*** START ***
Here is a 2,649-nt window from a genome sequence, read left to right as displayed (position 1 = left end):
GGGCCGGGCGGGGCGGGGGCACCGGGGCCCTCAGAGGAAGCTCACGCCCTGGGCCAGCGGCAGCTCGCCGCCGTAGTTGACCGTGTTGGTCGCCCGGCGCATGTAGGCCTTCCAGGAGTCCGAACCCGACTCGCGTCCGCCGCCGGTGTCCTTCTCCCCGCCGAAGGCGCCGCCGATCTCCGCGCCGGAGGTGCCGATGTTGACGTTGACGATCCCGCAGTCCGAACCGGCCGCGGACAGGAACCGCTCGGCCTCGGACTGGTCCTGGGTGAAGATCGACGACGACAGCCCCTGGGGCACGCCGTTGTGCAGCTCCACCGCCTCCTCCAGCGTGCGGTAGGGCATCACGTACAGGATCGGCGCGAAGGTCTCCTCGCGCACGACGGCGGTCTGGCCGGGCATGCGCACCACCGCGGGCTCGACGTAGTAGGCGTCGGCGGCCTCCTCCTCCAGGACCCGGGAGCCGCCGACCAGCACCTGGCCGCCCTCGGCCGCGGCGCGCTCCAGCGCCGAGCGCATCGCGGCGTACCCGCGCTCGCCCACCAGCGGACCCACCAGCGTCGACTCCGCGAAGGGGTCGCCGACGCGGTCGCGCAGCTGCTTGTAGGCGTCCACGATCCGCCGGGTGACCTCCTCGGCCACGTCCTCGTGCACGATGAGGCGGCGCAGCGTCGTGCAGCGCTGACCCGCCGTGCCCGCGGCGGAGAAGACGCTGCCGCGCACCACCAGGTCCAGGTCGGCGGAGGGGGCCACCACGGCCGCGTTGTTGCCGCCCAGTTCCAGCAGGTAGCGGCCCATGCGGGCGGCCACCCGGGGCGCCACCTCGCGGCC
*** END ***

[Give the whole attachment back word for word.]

Here is a 2,649-nt window from a genome sequence, read left to right as displayed (position 1 = left end):
GGGCCGGGCGGGGCGGGGGCACCGGGGCCCTCAGAGGAAGCTCACGCCCTGGGCCAGCGGCAGCTCGCCGCCGTAGTTGACCGTGTTGGTCGCCCGGCGCATGTAGGCCTTCCAGGAGTCCGAACCCGACTCGCGTCCGCCGCCGGTGTCCTTCTCCCCGCCGAAGGCGCCGCCGATCTCCGCGCCGGAGGTGCCGATGTTGACGTTGACGATCCCGCAGTCCGAACCGGCCGCGGACAGGAACCGCTCGGCCTCGGACTGGTCCTGGGTGAAGATCGACGACGACAGCCCCTGGGGCACGCCGTTGTGCAGCTCCACCGCCTCCTCCAGCGTGCGGTAGGGCATCACGTACAGGATCGGCGCGAAGGTCTCCTCGCGCACGACGGCGGTCTGGCCGGGCATGCGCACCACCGCGGGCTCGACGTAGTAGGCGTCGGCGGCCTCCTCCTCCAGGACCCGGGAGCCGCCGACCAGCACCTGGCCGCCCTCGGCCGCGGCGCGCTCCAGCGCCGAGCGCATCGCGGCGTACCCGCGCTCGCCCACCAGCGGACCCACCAGCGTCGACTCCGCGAAGGGGTCGCCGACGCGGTCGCGCAGCTGCTTGTAGGCGTCCACGATCCGCCGGGTGACCTCCTCGGCCACGTCCTCGTGCACGATGAGGCGGCGCAGCGTCGTGCAGCGCTGACCCGCCGTGCCCGCGGCGGAGAAGACGCTGCCGCGCACCACCAGGTCCAGGTCGGCGGAGGGGGCCACCACGGCCGCGTTGTTGCCGCCCAGTTCCAGCAGGTAGCGGCCCATGCGGGCGGCCACCCGGGGCGCCACCTCGCGGCC